For example the above image employed on The Colombian Backpacker’s social media campaign is not only visual. It is also geographically tagged and users can click on the location to see a map and other photos taken there. It has popular hashtags such as #travel and #australia which position it in a specific category of images. Finally it has a caption with a quote that evokes emotion and intimacy. It is multisensorial. The image is also conceived, produced and consumed in movement.
Mobile media technology allows multiple layers in the established notions of place by adding interactivity, hypertextuality and mobility to a still image of a place that physically exists. “In location based services we see an overlying of place with the social and personal whereby the electronic is superimposed onto the geographic in new ways”(Hinton & Hjorth, 2013). The overlap of space and digital environments create new ‘hybrid’ spaces that are mediated by technology itself (Gordon and de Souza e Silva, 2011 as cited by Hinton & Hjorth, 2013). In the case of our example, users might not be physically with the travel blogger but they are following its journey and are able to observe and communicate in real time with her.
In the specific case of travelling these hybrid spaces filter and mediate the travel destination and traveller experience. Touristic representations become more negotiable and ready for immediate transmission and sharing (Young & Hanley 2011). Nowadays travelers or future travelers are not restricted to a copy of Daily Planet to plan, find and enjoy destinations. One click in a travel blog or following an Instagram account could mean a complete travel itinerary with an add-on of intimacy that users seem to crave. If we look at some of the most popular travel Instagram accounts, they are owned by individuals whose posts are full of motivational quotes and personal details (Figure 2).
Figure 2. Screenshot of ‘Yoga Girl’ Instagram account
Their followers love them and engage with their personal lives. This is something I tried to include on my campaign. Locative media gives bloggers the tools to frame images with “the continuities of everyday movement, perceiving and meaning-making”(Hinton & Hjorth, 2013). The opportunity to access this spaces with only the touch of our fingers on our Iphone’s screen also embodies a sense of ‘visual intimacy’ as described by Daniel Palmer (2012).
In conclusion, the ‘holy trinity’ of Social, Locative and Mobile media has created a whole new world of meaning and visual intimacy and a new concept of place. Images posted online by travelers are the perfect example of it and campaigns such as The Colombian Backpacker can contribute to develop on the theory of place and hybrid spaces on social media. The question remains about how more complex this hybrid spaces will become as technology advances. For example, will it be a moment in which virtual reality will be as accessible as photo and video sharing? Can you imagine bloggers being able to provide 360 degrees interactive posts and videos to their followers? The line between the online and the offline worlds seems to be getting thinner and thinner.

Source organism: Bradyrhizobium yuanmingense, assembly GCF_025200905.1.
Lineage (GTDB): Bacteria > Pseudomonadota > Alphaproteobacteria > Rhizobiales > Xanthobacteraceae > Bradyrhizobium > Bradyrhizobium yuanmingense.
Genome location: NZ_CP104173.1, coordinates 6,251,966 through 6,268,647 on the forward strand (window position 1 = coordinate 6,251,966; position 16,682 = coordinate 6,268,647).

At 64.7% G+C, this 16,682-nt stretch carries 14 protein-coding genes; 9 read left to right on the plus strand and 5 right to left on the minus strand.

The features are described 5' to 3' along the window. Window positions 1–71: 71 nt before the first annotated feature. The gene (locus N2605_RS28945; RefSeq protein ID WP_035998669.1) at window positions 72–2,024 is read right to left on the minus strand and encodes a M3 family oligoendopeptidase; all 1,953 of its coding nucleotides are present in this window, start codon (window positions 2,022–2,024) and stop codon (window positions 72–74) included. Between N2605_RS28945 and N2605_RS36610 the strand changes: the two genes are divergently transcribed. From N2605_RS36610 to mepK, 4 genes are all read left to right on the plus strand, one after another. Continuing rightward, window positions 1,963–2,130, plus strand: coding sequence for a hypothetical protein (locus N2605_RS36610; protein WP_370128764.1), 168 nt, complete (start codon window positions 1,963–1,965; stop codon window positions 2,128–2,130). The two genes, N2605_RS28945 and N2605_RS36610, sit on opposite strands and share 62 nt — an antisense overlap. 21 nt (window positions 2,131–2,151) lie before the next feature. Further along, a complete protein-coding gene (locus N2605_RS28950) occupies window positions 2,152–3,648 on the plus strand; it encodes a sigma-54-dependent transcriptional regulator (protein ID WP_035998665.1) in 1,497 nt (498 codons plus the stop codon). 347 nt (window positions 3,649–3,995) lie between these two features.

Boyd, D. (2011). Social network sites as networked publics: Affordances, dynamics and implications. In Z Papacharissi (ed) A Networked Self: Identity, Community and Culture on Social Network Sites. New York, Routledge, pp. 39-58.
Hinton, S. and Hjorth, L. (2013). Understanding Social Media. Sage Publications, London.
Farman, J. (2012). Locative Interfaces and Social Media Mobile Interface Theory: Embodied Space and Locative Media (pp. 56-75). New York: Routledge.
Young, T., & Hanley, J. (2011). Virtual Mobilities: Backpackers, New Media and Online Travel Communities. The University of Newcastle. Retrieved from https://www.tasa.org.au/wp-content/uploads/2011/01/Young-Tamara_-Hanley-Jo.pdf
Coleman, J. (2007, June 30). Welcome to the Jungle. Salvo. 3. Retrieved from http://www.salvomag.com/new/articles/salvo3/3coleman.php
Mascheroni, G. (2007) „Global Nomads‟ Network and Mobile Sociality: Exploring New Media Uses on the Move‟, Information, Communication & Society 10(4): 527-546.